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Size: 6 x 9
Pages: 352
Illustrations: 15 b&w line drawings

Southern History
Memoir & Biography
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Colonel Henry Theodore Titus

Antebellum Soldier of Fortune and Florida Pioneer

Antonio Rafael de la Cova



Published: Jul 8 2016


Published: Jul 31 2016

OA Ebook
Published: Jul 31 2016


The inclusion of this book in the Open Carolina collection is made possible by the generous funding of

The first full-length biography of a saloon-brawling braggart and frontier opportunist turned justice of the peace

Henry Theodore Titus (1822-1881) was the quintessential adventurer, soldier of fortune, and small-time entrepreneur, a man for whom any frontier—geographical, cultural, social—was an opportunity for advancement. Although born in Trenton, New Jersey, and raised in New York and Pennsylvania, Titus bore no allegiance to his native soil or the Yankee values of his ancestors. In the 1850s he became a staunch defender of southern slavery, United States expansionism into the Caribbean Basin, and ultimately the Confederacy's war of disunion. In Colonel Henry Theodore Titus, the first full-length biography of Titus, Antonio Rafael de la Cova reveals a man whose life and adventures offer glimpses into nineteenth-century America not often examined; these indicate the extent to which personal and collective violence, racial prejudice, and moral ambiguities shaped the country at the time.

Belligerent, intemperate, egomaniacal, and of imposing stature, Titus was the bête noire of the abolitionist press. Despite his northern roots, he became a caricature of the southern braggart and frontier opportunist. National newspapers followed his reckless exploits during most of his adult life. Titus fought brawls in the saloons of luxury hotels and narrowly escaped the hangman's noose as a Border Ruffian leader in Bleeding Kansas, a Nicaraguan firing squad as a filibuster, and death in a Comanche ambush in Texas. He nearly prompted an international incident between the United States and Great Britain when he was arrested in Nicaragua for threatening to shoot a British naval officer and disparaging the queen of England. The colonel was jailed in New York City for disorderly conduct and trying "to organize the desperate classes for a riot."

During his lifetime Titus held more than a dozen occupations, including sawmill owner, postal inspector, soldier of fortune, grocer, planing mill salesman, farmer, slave overseer, turtler, bartender, land speculator, and hotel keeper. He pursued silver mining in the Gadsden Purchase portion of the Arizona Territory where his brother was killed and their hacienda destroyed by Apaches. Despite his violent character and his pro-Confederate values, Titus was politically savvy. He did not take up arms during the Civil War. After a brief stint as assistant quartermaster in the Florida militia, he returned to civilian life and sold foodstuffs and slave labor to the Confederacy. Florida Reconstruction governors later appointed him as notary public and justice of the peace.

Rheumatism and gout kept Titus bound to a wheelchair during the last few years of his life when he became an avid civic leader. His greatest legacy was ironically his most benign. Borrowing today's equivalent income value sum of half a million dollars, he established a grocery store and a sawmill in a hardscrabble Florida frontier settlement that became the city of Titusville, the county seat of Brevard County and tourist gateway to Cape Canaveral and the Kennedy Space Center.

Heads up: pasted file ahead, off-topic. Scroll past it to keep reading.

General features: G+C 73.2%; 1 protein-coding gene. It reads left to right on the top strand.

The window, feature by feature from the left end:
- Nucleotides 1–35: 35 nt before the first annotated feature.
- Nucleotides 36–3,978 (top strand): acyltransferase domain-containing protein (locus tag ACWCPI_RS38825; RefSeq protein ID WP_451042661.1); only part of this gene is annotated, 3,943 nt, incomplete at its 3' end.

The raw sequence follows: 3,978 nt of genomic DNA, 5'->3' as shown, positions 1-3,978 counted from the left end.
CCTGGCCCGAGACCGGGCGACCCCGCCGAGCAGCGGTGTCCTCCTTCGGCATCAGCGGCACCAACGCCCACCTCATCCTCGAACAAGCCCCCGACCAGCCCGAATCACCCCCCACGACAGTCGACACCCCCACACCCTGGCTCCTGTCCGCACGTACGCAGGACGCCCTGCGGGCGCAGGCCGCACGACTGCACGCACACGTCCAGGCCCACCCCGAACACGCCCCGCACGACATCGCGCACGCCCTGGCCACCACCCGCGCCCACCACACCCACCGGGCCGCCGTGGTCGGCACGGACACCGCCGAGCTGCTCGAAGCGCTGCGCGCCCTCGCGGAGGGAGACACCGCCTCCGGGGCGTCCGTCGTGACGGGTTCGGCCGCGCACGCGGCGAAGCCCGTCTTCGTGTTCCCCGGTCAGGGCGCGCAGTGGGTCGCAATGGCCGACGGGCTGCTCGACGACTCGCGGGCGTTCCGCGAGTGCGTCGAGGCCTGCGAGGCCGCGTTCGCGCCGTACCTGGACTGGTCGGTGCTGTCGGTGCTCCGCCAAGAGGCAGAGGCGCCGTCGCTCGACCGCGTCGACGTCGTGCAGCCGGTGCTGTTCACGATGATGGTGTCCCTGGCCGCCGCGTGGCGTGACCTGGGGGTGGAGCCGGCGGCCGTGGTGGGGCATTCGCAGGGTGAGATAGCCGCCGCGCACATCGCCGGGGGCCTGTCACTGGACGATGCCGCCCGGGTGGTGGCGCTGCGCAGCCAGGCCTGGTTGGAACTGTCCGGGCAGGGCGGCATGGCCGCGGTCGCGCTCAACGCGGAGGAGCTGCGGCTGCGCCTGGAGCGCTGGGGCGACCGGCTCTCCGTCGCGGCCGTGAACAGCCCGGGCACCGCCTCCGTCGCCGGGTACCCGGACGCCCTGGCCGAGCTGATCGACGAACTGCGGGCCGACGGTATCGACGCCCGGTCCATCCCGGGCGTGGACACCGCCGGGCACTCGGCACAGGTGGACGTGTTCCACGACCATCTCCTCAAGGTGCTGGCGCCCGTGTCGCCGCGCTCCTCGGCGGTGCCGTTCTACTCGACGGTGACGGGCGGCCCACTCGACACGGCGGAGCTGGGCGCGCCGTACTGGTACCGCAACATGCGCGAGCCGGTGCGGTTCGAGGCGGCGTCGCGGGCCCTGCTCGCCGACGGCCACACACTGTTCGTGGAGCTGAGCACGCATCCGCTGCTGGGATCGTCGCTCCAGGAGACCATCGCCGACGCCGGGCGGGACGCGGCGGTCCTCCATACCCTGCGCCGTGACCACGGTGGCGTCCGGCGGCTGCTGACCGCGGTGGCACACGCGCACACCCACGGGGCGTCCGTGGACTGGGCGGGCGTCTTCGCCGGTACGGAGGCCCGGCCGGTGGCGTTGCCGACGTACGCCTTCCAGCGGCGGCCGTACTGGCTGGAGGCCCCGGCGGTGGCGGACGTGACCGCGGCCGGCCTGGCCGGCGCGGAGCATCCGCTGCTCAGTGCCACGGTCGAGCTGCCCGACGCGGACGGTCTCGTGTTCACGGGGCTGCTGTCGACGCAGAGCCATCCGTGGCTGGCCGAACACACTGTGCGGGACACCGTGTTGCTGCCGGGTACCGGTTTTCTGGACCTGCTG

A native of Havana, Antonio Rafael de la Cova teaches history, African American studies, and Latin American anthropology at the University of South Carolina Columbia. He holds a Ph.D. in history from West Virginia University and is the author of two books published by the University of South Carolina Press, Cuban Confederate Colonel: The Life of Ambrosio José Gonzales and The Moncada Attack: Birth of the Cuban Revolution, and numerous essays on nineteenth-century military filibusters.

"A model of historical, military and biographical scholarship, Colonel Henry Theodore Titus: Antebellum Soldier of Fortune and Florida Pioneer is an inherently fascinating, impressively researched, exceptionally well-written, and consistently compelling read from beginning to end."—Midwest Book Review

"Colonel Henry Theodore Titus: Antebellum Soldier of Fortune and Florida Pioneer, the latest work from Antonio Rafael de la Cova, provides an in-depth look into a number of important topics in American history while covering the life of the colorful and controversial Henry Theodore Titus, the nameksake of Titusville, Florida."—The Journal of Southern History

"In all, La Cova's biography of Henry Theodore Titus is a thoroughly researched work that paints a fascinating story of a relatively unknown figure in ninteenth-century American history. Historians, graduate students, and amateur history buffs alike will no doubt be intrigued and entertained by Titus's exploits and personality."—H-Net Reviews: H-War

"Antonio Rafael de la Cova's wonderful biography of Titus recovers the story of a quintessential military irregular and entrepreneur during 'Manifest Destiny's heyday in America. Students of antebellum U.S. interventions in Latin America, 'Bleeding Kansas,' and Florida's history will especially benefit from this engrossing portrait of a reckless, highly flawed, foul-mouthed but insistently newsworthy figure who, despite his northern birth, came to personify the Southern martial tradition."—Robert E. May, Professor Emeritus of History, Purdue University

"this intriguing account of a complex and troubling figure successfully sheds lights on the antebellum and postbellum United States."—Kansas History: A Journal of the Central Plains

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